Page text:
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Monday, September 25, 2006


The 2006 Hmong Hunter Story: Local Media Stirs Racial Tensions in Wisconsin

Racial tensions are flaring in Wisconsin again in the wake of media reporting of an allegation from a landowner who claims that a Hmong hunter pointed a gun at him. The police accepted the story and used dozens of officers to seize a Hmong man, Toua Lor, from his home Saturday night. A media circus is brewing as cameras and journalists surround the Hmong home in Appleton, trying to question family members. I just spoke with the wife of Toua Lor and learned that she is terrified for the safety of her family and that her children have been followed and harassed by the media.

According to the family, especially troubling were the actions of Fox 11 News and NBC TV who trespassed onto the property of Toua's family and refused to leave them alone after Toua's wife demanded that they leave. They rang the doorbell repeatedly, trying to get them to come out and say more. This was happening after sunset, around 8 pm, as I understand, causing one of the children to be seriously frightened by the threat of these disrespectful journalists. Shame on the media!

Those of us who know Toua Lor know that he has remarkable control over his temper, that he is a sweet and gentle man with great respect for other people who works and cooperates well with whites. The idea that he would endanger another human being for anything other than self-defense is beyond belief. The media continues to remind people about the tragedy of Chai Vang who killed some people last year, as if that has anything to do with this case. It does not.

The Post-Crescent's unfair spin on the story suggested that the allegations are factual, with no effort to convey Toua's side of the story or the possibility that a false accusation has been made.

I'm upset that this could happen here in Wisconsin, or anywhere.

Update: One the other hand, turning to the broader issue of hunting and property rights, there may be some legitimate concerns that landowners have about hunting near their property, or about trespassing property to get to hunting land. I think part of any healing process after this event must include some discussion of what should and should not be done when it comes to hunting and enforcing property rights. I've heard from several sources that there have been tensions between hunters and landowners in several areas across the state. If you have any good suggestions or resources on this topic, please let me know. I am not a hunter.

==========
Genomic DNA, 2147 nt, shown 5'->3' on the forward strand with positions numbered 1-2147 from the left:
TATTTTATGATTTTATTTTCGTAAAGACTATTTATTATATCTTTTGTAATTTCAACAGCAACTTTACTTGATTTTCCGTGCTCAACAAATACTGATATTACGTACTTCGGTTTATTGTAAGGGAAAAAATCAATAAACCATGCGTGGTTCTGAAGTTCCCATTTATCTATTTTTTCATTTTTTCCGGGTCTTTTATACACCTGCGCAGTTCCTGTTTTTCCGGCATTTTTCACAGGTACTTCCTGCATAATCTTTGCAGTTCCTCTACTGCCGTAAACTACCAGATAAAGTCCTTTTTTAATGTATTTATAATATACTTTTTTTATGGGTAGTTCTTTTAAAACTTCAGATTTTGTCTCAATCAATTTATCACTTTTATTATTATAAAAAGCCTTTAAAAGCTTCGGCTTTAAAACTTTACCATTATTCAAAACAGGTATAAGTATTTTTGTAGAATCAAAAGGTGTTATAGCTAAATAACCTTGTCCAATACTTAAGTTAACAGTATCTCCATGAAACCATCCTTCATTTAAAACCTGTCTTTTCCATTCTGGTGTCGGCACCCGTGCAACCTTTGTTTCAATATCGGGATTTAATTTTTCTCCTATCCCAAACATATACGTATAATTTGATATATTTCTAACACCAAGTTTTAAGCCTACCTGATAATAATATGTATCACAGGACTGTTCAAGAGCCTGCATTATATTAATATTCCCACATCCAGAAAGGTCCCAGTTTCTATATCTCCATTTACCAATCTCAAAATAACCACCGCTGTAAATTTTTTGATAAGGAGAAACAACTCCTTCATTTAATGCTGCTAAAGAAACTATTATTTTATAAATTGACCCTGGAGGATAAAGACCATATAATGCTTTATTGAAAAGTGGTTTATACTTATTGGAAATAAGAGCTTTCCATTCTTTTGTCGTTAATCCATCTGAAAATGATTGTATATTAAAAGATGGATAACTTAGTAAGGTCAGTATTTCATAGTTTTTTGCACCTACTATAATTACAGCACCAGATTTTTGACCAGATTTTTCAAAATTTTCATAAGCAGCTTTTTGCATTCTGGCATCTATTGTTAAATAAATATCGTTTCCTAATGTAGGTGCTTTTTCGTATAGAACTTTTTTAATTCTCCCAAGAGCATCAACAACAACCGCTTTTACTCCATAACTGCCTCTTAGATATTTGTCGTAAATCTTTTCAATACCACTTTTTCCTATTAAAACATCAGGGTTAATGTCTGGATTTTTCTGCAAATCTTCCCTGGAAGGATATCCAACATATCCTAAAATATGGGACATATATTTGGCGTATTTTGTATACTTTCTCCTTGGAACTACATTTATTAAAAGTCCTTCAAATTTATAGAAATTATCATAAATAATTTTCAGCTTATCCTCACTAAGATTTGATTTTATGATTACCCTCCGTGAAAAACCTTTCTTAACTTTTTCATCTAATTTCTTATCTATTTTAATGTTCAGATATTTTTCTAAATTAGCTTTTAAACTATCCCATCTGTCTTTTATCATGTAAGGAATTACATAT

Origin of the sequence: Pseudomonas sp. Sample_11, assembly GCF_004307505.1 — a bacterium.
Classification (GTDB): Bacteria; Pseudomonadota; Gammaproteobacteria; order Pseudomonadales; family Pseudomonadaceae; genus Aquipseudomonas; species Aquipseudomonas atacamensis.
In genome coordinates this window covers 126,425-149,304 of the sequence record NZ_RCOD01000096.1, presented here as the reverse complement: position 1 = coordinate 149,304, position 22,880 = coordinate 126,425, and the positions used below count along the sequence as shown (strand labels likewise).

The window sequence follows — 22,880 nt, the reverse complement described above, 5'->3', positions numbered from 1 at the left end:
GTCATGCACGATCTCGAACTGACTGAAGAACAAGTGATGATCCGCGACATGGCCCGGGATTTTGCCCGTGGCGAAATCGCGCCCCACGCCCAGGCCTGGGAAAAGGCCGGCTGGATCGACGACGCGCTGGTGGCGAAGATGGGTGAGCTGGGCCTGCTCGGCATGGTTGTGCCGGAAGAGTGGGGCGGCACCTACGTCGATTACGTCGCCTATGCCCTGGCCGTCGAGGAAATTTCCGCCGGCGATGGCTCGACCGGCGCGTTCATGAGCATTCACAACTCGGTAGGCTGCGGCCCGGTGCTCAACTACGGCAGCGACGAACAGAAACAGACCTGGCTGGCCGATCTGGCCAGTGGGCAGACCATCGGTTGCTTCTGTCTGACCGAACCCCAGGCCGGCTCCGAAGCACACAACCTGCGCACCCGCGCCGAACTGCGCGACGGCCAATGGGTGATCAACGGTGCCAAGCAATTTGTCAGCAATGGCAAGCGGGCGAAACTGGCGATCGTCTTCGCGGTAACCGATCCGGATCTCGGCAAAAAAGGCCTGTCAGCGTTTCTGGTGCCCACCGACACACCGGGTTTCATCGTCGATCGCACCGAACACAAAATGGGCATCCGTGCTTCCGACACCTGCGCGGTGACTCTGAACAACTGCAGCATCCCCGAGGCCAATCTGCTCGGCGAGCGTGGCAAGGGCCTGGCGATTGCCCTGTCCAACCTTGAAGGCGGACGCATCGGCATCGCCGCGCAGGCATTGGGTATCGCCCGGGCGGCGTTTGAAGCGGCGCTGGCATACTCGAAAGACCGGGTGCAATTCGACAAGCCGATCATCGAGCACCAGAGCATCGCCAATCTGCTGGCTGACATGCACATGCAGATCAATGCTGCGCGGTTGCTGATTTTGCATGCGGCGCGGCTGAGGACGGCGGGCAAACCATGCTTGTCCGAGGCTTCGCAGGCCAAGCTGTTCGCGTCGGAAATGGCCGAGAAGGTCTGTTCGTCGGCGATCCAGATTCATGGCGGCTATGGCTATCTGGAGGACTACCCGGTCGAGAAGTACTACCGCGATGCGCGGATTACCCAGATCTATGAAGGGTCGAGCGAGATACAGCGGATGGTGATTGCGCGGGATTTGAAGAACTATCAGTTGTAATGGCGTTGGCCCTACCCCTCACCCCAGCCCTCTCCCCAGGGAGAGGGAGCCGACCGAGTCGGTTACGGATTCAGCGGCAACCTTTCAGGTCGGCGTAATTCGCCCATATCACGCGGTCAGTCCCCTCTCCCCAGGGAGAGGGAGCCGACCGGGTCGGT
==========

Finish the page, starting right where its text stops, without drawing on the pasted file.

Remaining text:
im sorry, but this is the first time today, the 16th of oct. that i heard about the story. I'm starting to side with the likes of Jimmy Carter that too much of America, meaning the people of America are way too selfish and self-absorbed. Im finding this to be true in all the petty unjustified outrage of emotions of everyday life and the fact that way too many of us don't do enough for anyone else. I was like this for too long. But thank God im changing my ways. I think Jimmy Carter said it best: We are a selfish country considering all the luxuries we have. Spirituality begins with me.

I like your website.. Frank
This is also the first time i've heard this story too, but it seems as though now-a-days the mass media is taking any means they can to obtain a good story, at the expense of innocent citizens. Even though they put these citizens through so much trouble, the story that comes out to the public is revised to the point of a pratical lie. In this case it has seem as though they have had to compare it to the only thing they can to create big headlines. And by doing so they have ruined the name, and life, of Mr. Toua Lor.